• The meaning of the word bachelor or married might change in the future so that is no longer true that 'all bachelors are unmarried'. – Kriss Mar 20 '13 at 14:59
  • @Kriss: Have you come across temporal logic? – Mozibur Ullah Mar 21 '13 at 1:20

This answer expands on your example that 1+1 may not equal 2. Traditionally of course it does, but there are more modern interpretations where what you say is correct and this is rooted in Russels type theory or in more contemporary idiom category theory.

Whats missing is the notion of type/context/category. To interpret 1+1 we must say what the abstract symbol 1 and + refer to. This information is given by type. (Not every context will support addition - but in our two examples there is such a notion). When the symbol 1 refers to the usual '1', and + is the usual addition in the type or category of integers then 1+1=2; we can write this in 1:int+1:int=2:int

But this doesn't have to hold. In the trivial category (where there is just one object, usually identified as 1), then 1+1 must equal 1 as there is that single object 1.

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Mathematical definitions are useful and if at all only refer to 'mathematical reality' (in the sense of Platonism), not to the physical world.

You seem to suggest about mathematics what Frege called "Pfefferkuchenarithmetik", it has been suggested before but didn't win a lot of followers. I can infer that 1+1=2 from a set of axioms I have set up, e.g. the Peano axioms. Whether that's useful or not is a highly subjective notion. I believe it is. Take the following example. I ask you for 1 dollar, and later I ask you for another dollar. Wouldn't it be useful to know that in total you'd loose two dollars, even if you decided to never give me anything?

Do not forget that there are no completely perfect mathematical objects in physical reality - no points without extension, no perfectly straight lines, no triangles made of perfectly straight lines, and so on. Yet we need mathematics not just for understanding the world in the first place, but for all kind of intelligent planning where not all considered alternatives are realized.

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  • I read a bit about Frege and are very confused :) "The drawers being green is an objective fact, grounded in the external world. But this is not the case with 5. Frege argues that each drawer is on its own green, but not every drawer is 5. ... Frege ... takes numbers to be objects" (en.wikipedia.org/wiki/The_Foundations_of_Arithmetic) are you saying that this is what I'm doing? Why couldn't the Peano axioms be verified in reality? If you change all variables for real objects the claims will turn out true, wont they? How many dollars I gave is easily verifid. – Kriss Mar 20 '13 at 14:38
  • I'm not sure what you are saying over all. But I agree with you that mathematics can be done without constantly referring back to reality, but for it to aid in intelligent planning it will in the end have to correspond with some real situations or event. All plans don't have to be realized, but as long as there are reasons to believe they could be they have reference to reality which can be tested. – Kriss Mar 20 '13 at 14:42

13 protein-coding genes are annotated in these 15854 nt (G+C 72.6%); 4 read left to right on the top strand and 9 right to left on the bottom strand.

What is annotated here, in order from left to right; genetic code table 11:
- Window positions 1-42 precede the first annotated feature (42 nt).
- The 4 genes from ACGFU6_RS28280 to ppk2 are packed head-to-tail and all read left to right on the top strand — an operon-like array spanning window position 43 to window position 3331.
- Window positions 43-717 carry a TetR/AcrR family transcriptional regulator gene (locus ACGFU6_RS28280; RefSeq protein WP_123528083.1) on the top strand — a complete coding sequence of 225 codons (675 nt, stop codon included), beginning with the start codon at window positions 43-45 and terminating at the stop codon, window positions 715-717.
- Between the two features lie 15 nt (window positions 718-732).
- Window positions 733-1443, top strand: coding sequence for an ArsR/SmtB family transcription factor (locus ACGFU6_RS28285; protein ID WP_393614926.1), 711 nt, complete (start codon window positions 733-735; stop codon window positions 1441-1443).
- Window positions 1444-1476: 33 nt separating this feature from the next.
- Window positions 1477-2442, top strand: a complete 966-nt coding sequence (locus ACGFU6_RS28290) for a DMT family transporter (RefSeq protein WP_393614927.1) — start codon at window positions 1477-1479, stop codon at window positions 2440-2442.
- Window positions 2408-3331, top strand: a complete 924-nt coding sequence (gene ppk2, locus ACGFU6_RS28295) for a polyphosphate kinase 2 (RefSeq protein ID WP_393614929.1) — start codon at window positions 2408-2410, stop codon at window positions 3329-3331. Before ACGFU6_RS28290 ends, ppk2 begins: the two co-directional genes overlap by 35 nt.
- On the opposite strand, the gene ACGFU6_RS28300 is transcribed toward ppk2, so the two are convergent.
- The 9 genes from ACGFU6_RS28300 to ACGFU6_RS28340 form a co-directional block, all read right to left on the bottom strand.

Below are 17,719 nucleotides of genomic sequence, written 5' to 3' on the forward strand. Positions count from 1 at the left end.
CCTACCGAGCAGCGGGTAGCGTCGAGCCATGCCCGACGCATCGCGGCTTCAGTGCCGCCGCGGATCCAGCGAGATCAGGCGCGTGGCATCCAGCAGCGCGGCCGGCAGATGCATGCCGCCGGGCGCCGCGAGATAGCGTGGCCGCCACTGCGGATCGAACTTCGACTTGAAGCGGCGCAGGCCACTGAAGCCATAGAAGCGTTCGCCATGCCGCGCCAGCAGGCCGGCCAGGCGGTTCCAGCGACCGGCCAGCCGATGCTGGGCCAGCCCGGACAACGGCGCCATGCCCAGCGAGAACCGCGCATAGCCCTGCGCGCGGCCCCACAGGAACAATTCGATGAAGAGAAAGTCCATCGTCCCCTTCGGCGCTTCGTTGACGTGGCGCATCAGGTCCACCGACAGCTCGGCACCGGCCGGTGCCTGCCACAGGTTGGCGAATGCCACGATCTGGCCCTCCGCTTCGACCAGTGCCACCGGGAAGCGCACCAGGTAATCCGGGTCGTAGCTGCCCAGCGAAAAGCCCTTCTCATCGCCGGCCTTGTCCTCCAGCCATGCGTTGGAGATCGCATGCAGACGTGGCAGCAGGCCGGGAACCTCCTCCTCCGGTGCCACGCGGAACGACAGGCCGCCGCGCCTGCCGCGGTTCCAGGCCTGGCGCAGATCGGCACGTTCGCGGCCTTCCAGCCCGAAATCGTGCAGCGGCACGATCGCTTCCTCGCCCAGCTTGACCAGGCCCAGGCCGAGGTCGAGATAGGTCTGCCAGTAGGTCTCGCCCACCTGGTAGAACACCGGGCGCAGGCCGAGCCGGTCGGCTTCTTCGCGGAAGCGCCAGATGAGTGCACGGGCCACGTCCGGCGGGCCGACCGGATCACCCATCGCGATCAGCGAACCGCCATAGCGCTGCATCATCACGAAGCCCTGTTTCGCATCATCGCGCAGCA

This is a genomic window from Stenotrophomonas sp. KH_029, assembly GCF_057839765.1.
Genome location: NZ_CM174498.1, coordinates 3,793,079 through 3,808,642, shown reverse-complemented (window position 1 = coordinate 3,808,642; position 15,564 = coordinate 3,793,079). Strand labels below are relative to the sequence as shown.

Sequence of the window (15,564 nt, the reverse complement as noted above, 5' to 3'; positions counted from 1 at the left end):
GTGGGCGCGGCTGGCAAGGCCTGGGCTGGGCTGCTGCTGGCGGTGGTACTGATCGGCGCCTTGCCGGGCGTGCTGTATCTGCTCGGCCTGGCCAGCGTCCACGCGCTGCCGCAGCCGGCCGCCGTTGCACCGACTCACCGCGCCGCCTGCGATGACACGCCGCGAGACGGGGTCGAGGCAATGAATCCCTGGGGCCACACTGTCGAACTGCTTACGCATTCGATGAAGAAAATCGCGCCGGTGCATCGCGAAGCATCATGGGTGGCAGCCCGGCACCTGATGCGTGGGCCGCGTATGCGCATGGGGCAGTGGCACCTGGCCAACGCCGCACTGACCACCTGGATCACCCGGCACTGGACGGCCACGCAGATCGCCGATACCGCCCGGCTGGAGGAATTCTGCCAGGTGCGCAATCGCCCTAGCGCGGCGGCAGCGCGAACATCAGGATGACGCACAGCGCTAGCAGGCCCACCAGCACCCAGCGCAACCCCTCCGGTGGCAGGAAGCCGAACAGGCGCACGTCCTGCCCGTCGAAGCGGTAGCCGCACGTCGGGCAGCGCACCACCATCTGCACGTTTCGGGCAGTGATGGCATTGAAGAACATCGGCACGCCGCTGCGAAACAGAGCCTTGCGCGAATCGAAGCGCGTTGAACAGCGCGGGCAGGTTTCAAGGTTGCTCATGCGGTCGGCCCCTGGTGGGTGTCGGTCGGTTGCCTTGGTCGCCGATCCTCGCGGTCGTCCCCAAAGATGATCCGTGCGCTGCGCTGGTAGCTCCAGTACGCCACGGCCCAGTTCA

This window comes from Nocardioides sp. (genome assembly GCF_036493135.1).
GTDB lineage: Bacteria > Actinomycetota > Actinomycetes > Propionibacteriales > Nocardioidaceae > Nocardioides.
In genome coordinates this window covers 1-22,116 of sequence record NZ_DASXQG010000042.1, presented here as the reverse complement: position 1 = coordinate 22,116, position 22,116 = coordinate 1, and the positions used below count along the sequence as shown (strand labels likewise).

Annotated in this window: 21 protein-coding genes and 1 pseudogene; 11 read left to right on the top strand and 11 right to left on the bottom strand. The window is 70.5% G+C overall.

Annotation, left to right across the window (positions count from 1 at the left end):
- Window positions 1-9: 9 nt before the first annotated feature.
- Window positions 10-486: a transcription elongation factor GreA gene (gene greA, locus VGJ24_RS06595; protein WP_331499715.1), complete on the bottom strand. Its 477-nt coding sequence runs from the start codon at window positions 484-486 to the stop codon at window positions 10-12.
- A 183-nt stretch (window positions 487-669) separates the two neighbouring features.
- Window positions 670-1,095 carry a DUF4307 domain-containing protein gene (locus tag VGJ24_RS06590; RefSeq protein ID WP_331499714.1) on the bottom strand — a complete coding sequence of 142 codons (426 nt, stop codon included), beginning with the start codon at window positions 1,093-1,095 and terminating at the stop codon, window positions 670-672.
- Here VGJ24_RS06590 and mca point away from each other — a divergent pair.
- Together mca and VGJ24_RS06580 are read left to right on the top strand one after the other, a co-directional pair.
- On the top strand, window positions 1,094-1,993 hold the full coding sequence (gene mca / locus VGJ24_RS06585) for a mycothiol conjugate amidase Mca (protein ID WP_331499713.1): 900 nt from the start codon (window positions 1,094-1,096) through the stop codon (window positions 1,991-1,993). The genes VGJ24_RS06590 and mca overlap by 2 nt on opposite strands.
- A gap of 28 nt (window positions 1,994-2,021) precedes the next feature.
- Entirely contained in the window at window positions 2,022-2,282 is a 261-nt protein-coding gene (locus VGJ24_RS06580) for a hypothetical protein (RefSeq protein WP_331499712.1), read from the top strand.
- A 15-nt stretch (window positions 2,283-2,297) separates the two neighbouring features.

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    I don't know what you mean by "reference to reality", and for me reality encompasses more than what is empirically Given anyway. In any case, I do not see any reason why a justification of "1+1=2" in the form of a proof on the the basis of Peano axioms would need to rely on any empirical test. Just because we use empirical concepts while justifying a claim does not mean that the justification itself is a posteriori. – Eric '3ToedSloth' Mar 20 '13 at 16:01
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    I think I mean that we always use both rational and empirical method to prove a claim. Because if 1+1=2 had never been verified (if we never saw something we called 1 thing being added up with another thing and then we saw that we now had 2 things) I doubt 1+1=2 would be meaningful to anyone. – Kriss Mar 20 '13 at 16:12
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    There are infinitely many integers and in my opinion any addition of two them is perfectly meaningful, although you can never verify all of these additions if by verifying you mean giving some empirical example or even just doing the calculation. To return to your question about usefulness, in a sense you have some company in the people who considered imaginary numbers totally useless - until they turned out to have crucial applications in physics centuries later... We must stop here, though, as this is not a discussion forum. – Eric '3ToedSloth' Mar 20 '13 at 17:02

The supporting evidence using '1+1=2', specifically:

What use would 1+1=2 be if it had never been used to verify or falsify any real world events?"

is simply not true. This is the purpose of formal proof employing layers of logic all of which are entirely useless sans a single, undeniable, provable truth at the very empirical base of the logic.

The fact definitions must be adequately described, assumptions and givens must be clearly presented, and use of symbols must be clearly laid out is beside the point entirely as once these tasks are complete, they need not again be referenced i.e., they are given.

One plus one (1+1) is ALWAYS two (2) no matter what universe or meta-reality you may call home.

Of course one may argue the very inception of such logic would not have occurred without direct observation of the observable universe. This argument, however, does not change the fact 1+1=2 is always true.